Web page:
O-BentoEditor's Note: For an early elementary lesson featuring hands-on activities about nutrition and Japanese food culture through introducing the obento, see Obento: the Japanese Lunch Box. The opening scene in the excerpt Heart from the film Kokoyakyu: High School Baseball shows a mother preparing a typical obento for school.
The container for a Japanese meal does much more than hold food; it is a work of art, an appetizing display, and a demonstration of care and caring. It is nurturance in several senses. The box called the obento (or bento, adding an "o" at the beginning gives it an honorific connotation) frames its contents with culture and tradition, but also allows the cook a playground, a place where creativity as well as nutrition is offered to the recipient. The word bento is translated into English as lunch box, but that scarcely begins to describe the centrality it has in the imagination and in the production of the experience of eating what is inside. A bento is a display case, a literal frame for the landscapes of food artfully organized within its walls. It also contains stories of history and function, as soldiers carried bento to the battlefields and long-ago theater-goers ate conveniently out of them as they sat or sprawled in their tatami-matted spaces at interminable performances of Noh or Kabuki plays. And still today, sumo wrestling fans eat very special meals ritually imbued with meaning from their bento as the gargantuan athletes try to toss each other out of the ring. Formally presented, the bento can reach the heights of culinary aesthetics but it also can contain the most plebeian and comforting of meals.
The origins of the lunch box style of food service, o-bento, remain contested. The first bento may have been packed in wartime, or in peaceful entertainments for theater goers during the Tokugawa, or Edo Period (1600-1868). It may have begun backstage as a meal to be eaten by actors and stagehands while preparing a performance. The phrase makunouchi bentoo came to mean a style of square box with internal partitions separating rice, the staple food, from other small bits of accompanying cooked foodstuff such as fish, chicken, pickles, and boiled vegetables. This use of the term refers to the makunouchi, or the space curtained off for parties of outdoor picnickers, or the backstage separated by a curtain from the audience. Others see its origin in the sankin kotai system in the Edo Period, in which officials from outlying provinces lived in Edo but were required to take an annual trip (or more) between their constituencies in the provinces and their official residences, where their families stayed in Edo.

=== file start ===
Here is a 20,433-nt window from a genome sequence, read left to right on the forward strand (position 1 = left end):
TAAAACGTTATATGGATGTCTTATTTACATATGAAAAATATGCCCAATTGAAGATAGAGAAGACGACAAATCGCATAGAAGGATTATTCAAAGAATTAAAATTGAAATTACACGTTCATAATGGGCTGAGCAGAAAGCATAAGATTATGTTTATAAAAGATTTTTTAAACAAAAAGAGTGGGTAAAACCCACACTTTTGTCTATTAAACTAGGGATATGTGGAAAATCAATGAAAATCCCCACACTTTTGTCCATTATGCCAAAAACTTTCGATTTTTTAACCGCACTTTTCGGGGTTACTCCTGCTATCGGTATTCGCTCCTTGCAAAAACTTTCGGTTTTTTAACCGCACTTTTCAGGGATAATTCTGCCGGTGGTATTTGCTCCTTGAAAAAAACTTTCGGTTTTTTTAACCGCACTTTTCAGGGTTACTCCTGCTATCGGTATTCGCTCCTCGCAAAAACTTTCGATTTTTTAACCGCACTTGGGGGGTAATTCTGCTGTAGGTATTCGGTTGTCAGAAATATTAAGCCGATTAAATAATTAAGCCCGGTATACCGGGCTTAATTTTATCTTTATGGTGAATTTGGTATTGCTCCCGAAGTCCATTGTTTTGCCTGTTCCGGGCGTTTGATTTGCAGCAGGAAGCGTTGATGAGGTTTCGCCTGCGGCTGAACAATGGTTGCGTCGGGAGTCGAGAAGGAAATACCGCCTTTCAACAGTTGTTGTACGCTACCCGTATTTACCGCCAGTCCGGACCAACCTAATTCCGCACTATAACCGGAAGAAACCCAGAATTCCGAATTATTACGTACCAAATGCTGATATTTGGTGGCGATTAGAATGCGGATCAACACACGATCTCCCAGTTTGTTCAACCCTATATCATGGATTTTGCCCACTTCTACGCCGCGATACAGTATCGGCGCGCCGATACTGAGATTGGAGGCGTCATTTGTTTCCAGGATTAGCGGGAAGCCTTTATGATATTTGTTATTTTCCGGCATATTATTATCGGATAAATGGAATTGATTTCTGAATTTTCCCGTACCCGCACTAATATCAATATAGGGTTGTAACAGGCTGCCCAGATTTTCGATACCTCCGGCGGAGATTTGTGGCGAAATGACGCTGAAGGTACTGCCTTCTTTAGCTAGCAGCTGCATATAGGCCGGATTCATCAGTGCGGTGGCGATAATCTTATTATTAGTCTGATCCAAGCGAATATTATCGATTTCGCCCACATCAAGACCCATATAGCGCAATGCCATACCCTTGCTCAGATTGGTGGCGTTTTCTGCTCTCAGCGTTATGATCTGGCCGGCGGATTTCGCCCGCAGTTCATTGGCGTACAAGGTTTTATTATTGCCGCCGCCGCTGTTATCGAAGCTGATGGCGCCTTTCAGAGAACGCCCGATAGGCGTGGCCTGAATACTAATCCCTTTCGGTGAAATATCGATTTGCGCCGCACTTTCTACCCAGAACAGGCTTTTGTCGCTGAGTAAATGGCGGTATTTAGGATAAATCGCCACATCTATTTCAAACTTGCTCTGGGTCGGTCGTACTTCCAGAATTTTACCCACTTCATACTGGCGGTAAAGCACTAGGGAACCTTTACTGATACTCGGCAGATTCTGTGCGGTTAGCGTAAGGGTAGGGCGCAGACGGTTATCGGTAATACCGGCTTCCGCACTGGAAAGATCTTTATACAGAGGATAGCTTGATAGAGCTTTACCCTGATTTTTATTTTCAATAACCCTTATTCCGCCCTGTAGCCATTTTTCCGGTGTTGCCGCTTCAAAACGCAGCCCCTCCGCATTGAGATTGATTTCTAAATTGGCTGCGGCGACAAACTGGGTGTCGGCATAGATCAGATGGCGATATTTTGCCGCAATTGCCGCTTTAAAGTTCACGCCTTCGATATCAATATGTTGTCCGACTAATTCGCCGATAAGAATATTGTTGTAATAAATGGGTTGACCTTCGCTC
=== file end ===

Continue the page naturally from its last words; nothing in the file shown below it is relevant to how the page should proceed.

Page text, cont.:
A bento's chief characteristics are that it be portable and that all the foods contained within be ready to eat. It is usually prepared for one person, with foods individually portioned. The container may be wood, lacquer, wicker, or now cardboard or plastic. In pre-modern times the foods were salted or dried, convenient for carrying or keeping over time. The main foodstuff is rice, whether wrapped in seaweed, shaped into rice balls, or packed into a compartment in the container. The first bento may have been the box used to pack rice and fish for transport. The first sushi were actually fermented preserved fish made in these boxes and layered with rice, far from the image of the fresh-caught fish associated with today's sushi.
The term lunch box implies in English a container for a take-out meal to be eaten as a stopgap while away from home, and considered second to eating at home or at a restaurant table. But today's bentos in Japan are often painstakingly prepared, celebratory and elaborated meals.
More compelling than the foods nurturant qualities, for both producer and consumer, is the care taken in the appearance, taste and presentation of the foods. Bento are often almost overwhelmingly beautiful in their design and in the symbolic associations with season, locality and event. The aesthetics of the lunchbox, the landscapes of food in the sections of the box, demonstrate the kodawari or dedication of the maker and his or her skill in preparation and artistic presentation.